Inside, the F40’s spartan race car ethos was continued, with virtually no creature comforts bar a pair of cloth-covered bucket seats. The dash and central tunnel were covered in felt, but otherwise all the interior materials were the car’s plain or painted composite panels and structure. The first batch of cars even made do with Lexan sliding windows, although later cars ditched these in favour of wind-up items. Even the door release catches were a simple pull wire in the bare door pockets – no wonder the F40 tipped the scales at just 1100kg.
There was nothing minimalistic about the engine’s make-up though, with the 90-degree V8 taking off where the 288’s unit left off. There was a modest 81cc capacity increase to 2936cc, although the overall architecture remained the same – twin overhead cams for each bank, four valves per cylinder and twin turbos. The water-cooled blowers were made by IHI, which must have led to some interesting conversations with KKK, who supplied the marque’s F1 team. Ferrari tested both companies’ products and preferred the drivability offered by the IHI units.
The turbos were fed by a brace of Behr intercoolers and the injection/ignition set-up was by Weber-Marelli, and thanks to a slightly higher compression ratio and a rise in boost pressure power was quoted at 478bhp with torque at 426lb ft, gains of 78bhp and 60lb ft over the 288 GTO. The transmission followed the 288 with a five-speed gearbox attached to the rear of the engine. Ferrari claimed a 0-100kph time of 4.1sec and a top speed of 323kph.
Despite being made in far greater numbers than many of the Ferrari icons, this hasn’t held the F40 back from an appreciation in value. Currently you’d be looking at around $1.2million for one of the best examples – a small price to pay for one of the greatest ever Ferraris and the last one to be signed off by the great Enzo himself before his death in 1988.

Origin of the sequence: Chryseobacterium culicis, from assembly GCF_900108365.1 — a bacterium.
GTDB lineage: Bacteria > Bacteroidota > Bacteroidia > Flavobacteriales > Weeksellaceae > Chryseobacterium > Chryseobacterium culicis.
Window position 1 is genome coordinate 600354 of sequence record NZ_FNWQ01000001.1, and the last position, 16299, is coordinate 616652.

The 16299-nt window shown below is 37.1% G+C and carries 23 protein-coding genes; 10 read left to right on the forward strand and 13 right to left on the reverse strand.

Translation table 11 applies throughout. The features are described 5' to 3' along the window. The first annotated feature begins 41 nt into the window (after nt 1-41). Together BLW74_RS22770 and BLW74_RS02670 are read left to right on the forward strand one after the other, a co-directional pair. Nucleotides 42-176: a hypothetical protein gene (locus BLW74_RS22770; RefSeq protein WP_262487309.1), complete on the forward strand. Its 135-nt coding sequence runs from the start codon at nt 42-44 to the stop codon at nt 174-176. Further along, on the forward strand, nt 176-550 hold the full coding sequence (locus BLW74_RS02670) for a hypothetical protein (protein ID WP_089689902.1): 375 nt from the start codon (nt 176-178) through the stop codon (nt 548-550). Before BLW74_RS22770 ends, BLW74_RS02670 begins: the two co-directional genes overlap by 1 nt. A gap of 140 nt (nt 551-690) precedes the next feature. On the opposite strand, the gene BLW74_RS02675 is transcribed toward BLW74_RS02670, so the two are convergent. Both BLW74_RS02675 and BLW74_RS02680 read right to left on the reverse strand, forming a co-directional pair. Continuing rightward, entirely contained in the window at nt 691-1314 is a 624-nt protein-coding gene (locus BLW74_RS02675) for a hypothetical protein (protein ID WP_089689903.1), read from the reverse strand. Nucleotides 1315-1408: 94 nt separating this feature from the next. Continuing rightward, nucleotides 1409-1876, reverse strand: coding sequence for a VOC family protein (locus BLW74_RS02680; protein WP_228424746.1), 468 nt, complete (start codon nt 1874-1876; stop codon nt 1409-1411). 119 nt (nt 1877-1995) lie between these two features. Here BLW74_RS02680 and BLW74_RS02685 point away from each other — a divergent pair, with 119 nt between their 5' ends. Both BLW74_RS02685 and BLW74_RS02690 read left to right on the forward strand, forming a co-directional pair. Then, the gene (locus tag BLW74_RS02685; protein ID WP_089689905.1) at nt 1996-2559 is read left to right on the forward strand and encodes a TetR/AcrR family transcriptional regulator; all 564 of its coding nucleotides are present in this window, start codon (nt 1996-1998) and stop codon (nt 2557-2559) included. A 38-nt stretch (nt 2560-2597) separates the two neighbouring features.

|2936cc, V8, twin-turbo
|478bhp @ 7000rpm
|426lb ft @ 4000rpm
What we said
Ferrari F40 v Jaguar XJ220 v Porsche 911 GT2 RS v Noble M600
‘The road is drying fast enough to tempt the unsuspecting driver (me) into waking that Veglia boost needle. In second gear, I push the pedal down, register the needle crossing 3000rpm, hear the gurgle-stammer of flat-plane-crank V8, wonder what all the fuss was about with this shoddily assembled kit car and then with virtually no warning, I’m left wondering if Thrust SSC has just rear-ended me. The car erupts with a violent hissing – like some angry snake – and launches itself forwards.’
‘It all goes nuts behind, the hammery engine note almost consumed by the whoosh and hiss of the blowers. And the chassis twitches and then the rear tyres are unstuck and – this is the magic bit – it feels comfortable with it, and so do you. You don’t back out, you steady your right foot, steady the boost, and the rear wheels paint lines as they scrabble on a smidge of opposite lock this way, a smidge that.’
‘There are dozens of aspects that contribute to the F40’s greatness – among them steering, appearance and historical significance – but once you drive the car, and you find yourself feeding opposite lock into its countless little slithery moments, laughing aloud at how easy it is to do such things in a 478bhp turbocharged, mid-engined Ferrari, you are left under no illusion that the F40 is a better car for being turbocharged. So much of its overall performance, be it objective speed against the stopwatch or the peripheral theatre that comes through noise and even those great silver intercoolers that dominate the engine bay, the car owes to forced induction.’
This article originally appeared at evo.co.uk
Copyright © evo UK, Dennis Publishing